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Mayor of Halifax apologizes for the 1960s demolition of Africville / What the lack of ice in the Gulf of St Lawrence could mean for seals and hunters / Phone-in: "What's the most significant Olympics story for you ?"

A Long Time Coming : In Halifax today, an historic apology was made to the people of Africville and their descendents.
For decades, Africville had been hemmed in by undesirable land uses - from a city landfill to an abattoir - and finally, in the late  1960s, the houses and institutions of the close-knit African-Canadian community in the city's north end were bulldozed in the name of urban renewal.
It's hard to imagine the mindset of people living at a different point in our history. So before we heard today's apology, we played an excerpt from a 1962 CBC documentary called "Close-up: Figure Your Colour Against Mine".
On the weekend, the Africville Genealogy Society accepted an offer to create a new church and interpretive centre to commemorate the community in Halifax's north end. Tuesday night, February 24th, council approved the deal. About an hour before we went to air, Peter Kelly, the Mayor of the Halifax Regional Municipality made the official apology to members of the  community and their descendants.

Where's the Ice ? Researchers haven't seen ice conditions like this winter's since 1969. The lack of ice in the Gulf of St Lawrence and along the north side of Prince Edward Island will have major implications for seals that give birth on the floes. We spoke with Dr Mike Hammill, a research scientist with the Department of Fisheries and Oceans in Mont-Joli, Qu├ębec who specializes in harp seals.

Olympian Ambitions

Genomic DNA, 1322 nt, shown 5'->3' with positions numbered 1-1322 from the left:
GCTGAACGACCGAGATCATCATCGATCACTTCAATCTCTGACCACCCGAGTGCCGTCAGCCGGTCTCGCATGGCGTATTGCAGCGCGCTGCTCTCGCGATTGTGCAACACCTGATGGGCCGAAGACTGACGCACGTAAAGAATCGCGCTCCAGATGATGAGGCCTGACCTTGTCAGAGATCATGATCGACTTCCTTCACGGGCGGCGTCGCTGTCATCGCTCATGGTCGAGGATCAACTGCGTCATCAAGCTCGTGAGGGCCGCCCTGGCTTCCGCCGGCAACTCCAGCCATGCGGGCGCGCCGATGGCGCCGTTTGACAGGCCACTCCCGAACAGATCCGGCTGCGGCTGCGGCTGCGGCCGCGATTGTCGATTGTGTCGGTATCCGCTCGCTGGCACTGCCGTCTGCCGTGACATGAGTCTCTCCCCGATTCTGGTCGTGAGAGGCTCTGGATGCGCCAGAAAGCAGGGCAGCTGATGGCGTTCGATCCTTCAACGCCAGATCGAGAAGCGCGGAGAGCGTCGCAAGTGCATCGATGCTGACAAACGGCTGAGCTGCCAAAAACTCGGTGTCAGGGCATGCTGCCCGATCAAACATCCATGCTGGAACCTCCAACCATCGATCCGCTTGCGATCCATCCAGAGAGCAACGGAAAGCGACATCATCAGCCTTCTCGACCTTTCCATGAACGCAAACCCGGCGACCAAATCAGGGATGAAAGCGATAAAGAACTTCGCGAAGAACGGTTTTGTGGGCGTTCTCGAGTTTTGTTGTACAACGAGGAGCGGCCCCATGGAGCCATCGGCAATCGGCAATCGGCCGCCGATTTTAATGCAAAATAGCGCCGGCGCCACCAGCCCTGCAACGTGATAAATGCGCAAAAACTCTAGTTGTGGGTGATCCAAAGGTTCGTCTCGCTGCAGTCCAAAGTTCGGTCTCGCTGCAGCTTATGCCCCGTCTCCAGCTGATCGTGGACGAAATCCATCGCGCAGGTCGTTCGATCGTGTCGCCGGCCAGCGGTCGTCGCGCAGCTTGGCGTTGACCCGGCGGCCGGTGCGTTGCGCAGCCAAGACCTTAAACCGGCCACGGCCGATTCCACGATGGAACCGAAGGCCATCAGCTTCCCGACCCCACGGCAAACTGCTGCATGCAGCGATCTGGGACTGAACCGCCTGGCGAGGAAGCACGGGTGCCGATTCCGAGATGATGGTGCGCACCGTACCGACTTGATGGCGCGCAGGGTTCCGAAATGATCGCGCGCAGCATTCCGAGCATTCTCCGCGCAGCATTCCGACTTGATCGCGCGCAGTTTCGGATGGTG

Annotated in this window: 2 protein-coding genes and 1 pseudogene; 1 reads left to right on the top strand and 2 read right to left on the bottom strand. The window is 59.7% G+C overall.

: In a culture where 8-year olds at the local rink can spit out slogans like "Impossible is nothing" and "Failure is not an option", we shouldn't be surprised that the Canadian Olympic Committee dreamed up "Own the Podium". Yes, it had more than a whiff of hubris - the kind of excessive ambition and pride that go before a tragic fall.
The phrase made many Canadians cringe inside, but "inside" is the operative word. When your nation adopts that brash a motto for Olympic planning, the people in charge clearly don't take kindly to any public quibbling - quibbling which might include questions like : is there any evidence that whoever spends the most money will get the most medals ? Does pure attitude translate into better results ?
The gap between medal expectations and reality is being documented in great detail, of course. But the saturation coverage - of events, of personalities, of family stories -  has given each of us a lot to react to over the past few weeks : superb efforts, heartbreaking disappointments, and even revelations that we could react so positively to obscure winter sports you don't see practiced anywhere in the Maritimes.
Dr Peter Donnelly is Director of the Centre for Sports Policy Studies at the University of Toronto. He's the author of an article entitled "Own the Podium or Rent It ?" which appeared in the magazine Policy Options a few months ago. CBC broadcaster John Hancock owns the morning sports slot.
We asked "What's the most significant Olympics story so far ?"

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